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In the Matter of the Guardianship of L.L.C.-P v. B.C

December 8, 2010

IN THE MATTER OF THE GUARDIANSHIP OF L.L.C.-P., DIVISION OF YOUTH AND FAMILY SERVICES, PLAINTIFF-RESPONDENT,
v.
B.C.,
A MINOR.
DEFENDANT-APPELLANT.



On appeal from Superior Court of New Jersey, Chancery Division, Family Part, Camden County, Docket No. FG-04-67-10.

Per curiam.

RECORD IMPOUNDED

NOT FOR PUBLICATION WITHOUT THE APPROVAL OF THE APPELLATE DIVISION

Submitted November 10, 2010

Before Judges Fuentes and Ashrafi.

Defendant B.C. is the biological mother of L.L.C.-P., a boy who is now three years old. She appeals from the final judgment of guardianship entered by the Family Part terminating her parental rights to her son. We affirm.

We gather the following facts from the record developed before the trial court.

I

Defendant has a chronic substance abuse problem. Her first child, L.P., tested positive for illicit narcotics at the time of his birth in May 2003. The Family Part terminated defendant's parental rights to L.P. by default as a result of her failure to respond to a guardianship complaint filed against her by the Division of Youth and Family Services (DYFS or Division). L.P. was eventually adopted when his biological father N.P. voluntarily agreed to surrender his parental rights. Defendant's and N.P.'s second child, L.C., is a little girl who is now four years old and was born addicted to methadone. Defendant's and N.P.'s parental rights to L.C. were terminated in March 2008 after four days of trial.

L.L.C.-P. was born on September 20, 2007, fifteen weeks premature. At the time of his birth he weighed just over one pound, tested positive for cocaine, and was immediately placed in the neonatal intensive care unit. Defendant also tested positive for cocaine at the time of delivery.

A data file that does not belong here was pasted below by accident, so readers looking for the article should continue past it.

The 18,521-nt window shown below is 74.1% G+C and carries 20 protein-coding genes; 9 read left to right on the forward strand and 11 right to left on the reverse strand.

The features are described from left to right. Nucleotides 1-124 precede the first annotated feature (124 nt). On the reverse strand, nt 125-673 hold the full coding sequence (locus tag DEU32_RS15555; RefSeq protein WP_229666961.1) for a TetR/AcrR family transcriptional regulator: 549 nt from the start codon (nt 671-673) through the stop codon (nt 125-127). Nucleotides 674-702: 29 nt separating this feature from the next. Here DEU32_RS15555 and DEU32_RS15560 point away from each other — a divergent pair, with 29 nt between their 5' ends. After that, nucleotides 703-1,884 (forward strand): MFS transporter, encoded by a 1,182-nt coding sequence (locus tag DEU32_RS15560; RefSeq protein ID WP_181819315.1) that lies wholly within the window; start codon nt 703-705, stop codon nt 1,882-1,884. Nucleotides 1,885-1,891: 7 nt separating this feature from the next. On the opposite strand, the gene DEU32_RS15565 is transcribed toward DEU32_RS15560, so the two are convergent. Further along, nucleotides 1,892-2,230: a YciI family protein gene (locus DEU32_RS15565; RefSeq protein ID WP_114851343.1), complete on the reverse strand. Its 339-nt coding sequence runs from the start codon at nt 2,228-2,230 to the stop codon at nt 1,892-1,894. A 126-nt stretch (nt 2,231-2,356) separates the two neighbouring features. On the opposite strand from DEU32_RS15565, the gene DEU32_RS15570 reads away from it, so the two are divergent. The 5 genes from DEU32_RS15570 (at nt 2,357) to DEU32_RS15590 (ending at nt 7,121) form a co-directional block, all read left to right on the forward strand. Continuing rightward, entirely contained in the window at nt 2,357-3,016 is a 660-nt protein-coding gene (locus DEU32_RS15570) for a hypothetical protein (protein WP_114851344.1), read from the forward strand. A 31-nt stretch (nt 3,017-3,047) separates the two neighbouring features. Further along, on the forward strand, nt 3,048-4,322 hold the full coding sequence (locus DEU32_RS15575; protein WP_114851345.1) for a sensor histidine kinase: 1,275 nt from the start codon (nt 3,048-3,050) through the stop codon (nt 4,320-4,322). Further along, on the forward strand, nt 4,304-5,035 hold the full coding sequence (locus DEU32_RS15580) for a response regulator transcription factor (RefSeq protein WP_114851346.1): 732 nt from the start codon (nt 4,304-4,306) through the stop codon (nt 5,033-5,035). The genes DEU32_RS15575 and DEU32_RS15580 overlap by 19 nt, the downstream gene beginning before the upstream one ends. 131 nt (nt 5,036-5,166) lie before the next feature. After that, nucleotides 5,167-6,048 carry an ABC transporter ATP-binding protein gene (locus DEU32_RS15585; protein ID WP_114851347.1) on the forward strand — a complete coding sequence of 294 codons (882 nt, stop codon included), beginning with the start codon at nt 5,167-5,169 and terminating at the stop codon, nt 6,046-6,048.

Defendant tested positive for cocaine approximately three months before the birth of L.L.C.-P. She was admitted to the hospital seven days before L.L.C.-P. was born due to her "water breaking" but left the hospital against medical advice the day before L.L.C.-P. was born. She tested positive for cocaine during this six-day period of hospitalization.

Based on the circumstances surrounding L.L.C.-P.'s birth, the staff at the hospital referred the matter to DYFS. A Division caseworker visited the hospital the day after L.L.C.-P.'s birth and confirmed from the attending nurse that the child was being treated for jaundice and exhibited the symptoms of cocaine withdrawal. L.L.C.-P. was delivered by Caesarian section and was at risk of having three of his toes amputated because of poor circulation to his feet. Although the Division did not take legal action at that time to obtain custody of the child, a Division caseworker requested the hospital staff not to discharge L.L.C.-P. without first notifying DYFS.

The Division caseworker met with defendant at the hospital to discuss the situation with her son. Defendant was not receptive to the Division's involvement and denied having used cocaine during her pregnancy or near the time of L.L.C.-P.'s birth. Defendant refused to disclose her home address or identify who was L.L.C.-P.'s biological father. The caseworker advised defendant that if she did not voluntarily enroll in a substance abuse rehabilitation program, the Division would take custody of L.L.C.-P. The child remained hospitalized for five months with severe asthma. He was on a ventilator for approximately one month, received multiple blood transfusions to treat his anemia, and suffered from an array of other medical problems.

On October 9, 2007, defendant called a Division caseworker to discuss the situation with her son. Defendant agreed to meet with the caseworker to discuss what services DYFS was willing to provide her in order to retain custody of her son. On October 18, 2007, defendant and the Division caseworker met at defendant's apartment. Defendant told the caseworker that she had completed parenting classes at Family Services and was being assessed for further ...


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